We present a new method to combine dimension reduction and dynamic trajectory modeling to detect physiological variability based on historical EHR. We suggest that outliers in these combined measures tend to be exhibit greater physiologic variability. Their condition changes rapidly over time, an indicator that they may experience adverse events or death.



We used data from 5,133 medical appointments across 1,711 diabetic patients (each patient having 3 appointments approximately 6 months apart) including standard measures of blood pressure, sugar, and cholesterol, weight and body mass index, kidney function, and height and age (Appendix, Supplemental Digital Content 1, The results of the tests of the patients are organized based on the patient unique id so that we can investigate the trajectory of changes across appointments for each patient. Each dot in the scatter plot represents 1 observation, and there are 3 observation per patient in the data. This allows us to see the observations that are similar (or different) and the temporal sequence provides us with the most significant dynamical behavior.


We performed dimensionality reduction analysis—principal component analysis (PCA)—to identify the combinations of measures that best capture the variation in the population and how individual properties covary in conditions of health and disease across the population and over time. Combining data across the population enables comparing how one individual is doing with others and to identify properties of the population as a whole. Further, we can track the change in combined measures as physical conditions of the individuals deteriorate or improve between appointments.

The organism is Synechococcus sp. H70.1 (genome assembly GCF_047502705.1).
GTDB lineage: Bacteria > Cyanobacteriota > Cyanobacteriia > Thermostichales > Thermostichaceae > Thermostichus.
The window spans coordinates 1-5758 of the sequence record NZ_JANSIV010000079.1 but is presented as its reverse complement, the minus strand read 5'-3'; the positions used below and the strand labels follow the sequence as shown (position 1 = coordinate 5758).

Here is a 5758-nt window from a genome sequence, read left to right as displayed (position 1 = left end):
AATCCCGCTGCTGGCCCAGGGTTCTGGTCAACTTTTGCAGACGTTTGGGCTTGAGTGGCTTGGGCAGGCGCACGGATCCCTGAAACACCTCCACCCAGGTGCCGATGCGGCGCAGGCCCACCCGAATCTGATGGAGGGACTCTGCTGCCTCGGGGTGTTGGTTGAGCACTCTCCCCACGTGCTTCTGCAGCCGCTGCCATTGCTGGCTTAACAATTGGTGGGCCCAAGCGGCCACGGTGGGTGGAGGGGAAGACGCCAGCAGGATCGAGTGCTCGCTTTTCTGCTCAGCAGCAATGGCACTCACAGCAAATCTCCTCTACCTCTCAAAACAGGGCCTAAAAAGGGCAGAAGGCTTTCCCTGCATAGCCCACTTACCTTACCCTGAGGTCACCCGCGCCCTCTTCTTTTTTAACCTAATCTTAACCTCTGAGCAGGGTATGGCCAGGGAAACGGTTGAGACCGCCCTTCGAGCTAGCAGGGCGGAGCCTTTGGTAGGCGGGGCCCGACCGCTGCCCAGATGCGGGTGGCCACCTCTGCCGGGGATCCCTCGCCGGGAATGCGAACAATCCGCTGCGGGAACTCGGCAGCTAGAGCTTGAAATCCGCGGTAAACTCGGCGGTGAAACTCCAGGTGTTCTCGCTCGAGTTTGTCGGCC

For the PCA, we selected the features that are most frequently considered in relation to diabetes and its complications: Hemoglobin A1c (A1c), LDL cholesterol, urine microalbumin, systolic and diastolic blood pressure, age, body mass index, height, and weight. Within the reduced dimensional space, we identified regions of the space itself which characteristic properties of the individuals found there. We also studied the dynamics of individuals across the space and interpreted rapid movement from one edge to another edge as indicating instability of physiological observations suggesting absence of homeostasis and thus vulnerability to adverse events.


We visualized the population as a scatter plot in the 2 most informative reduced dimensions, that is, captured the most variation across the population (Fig. 1). From the visualization, we found that individuals clustered into a single main group with outliers away from the central region that reflect specific conditions such as anomalously low blood pressure accompanied by low to normal cholesterol and sugar values (Fig. 1A), young adults with very high cholesterol levels (Fig. 1B), obese individuals with high blood pressure and cholesterol (Fig. 1C), nonobese individuals with very high blood pressure and typically normal values otherwise (Fig. 1D), and the oldest members of the population who have normal values overall (Fig. 1E).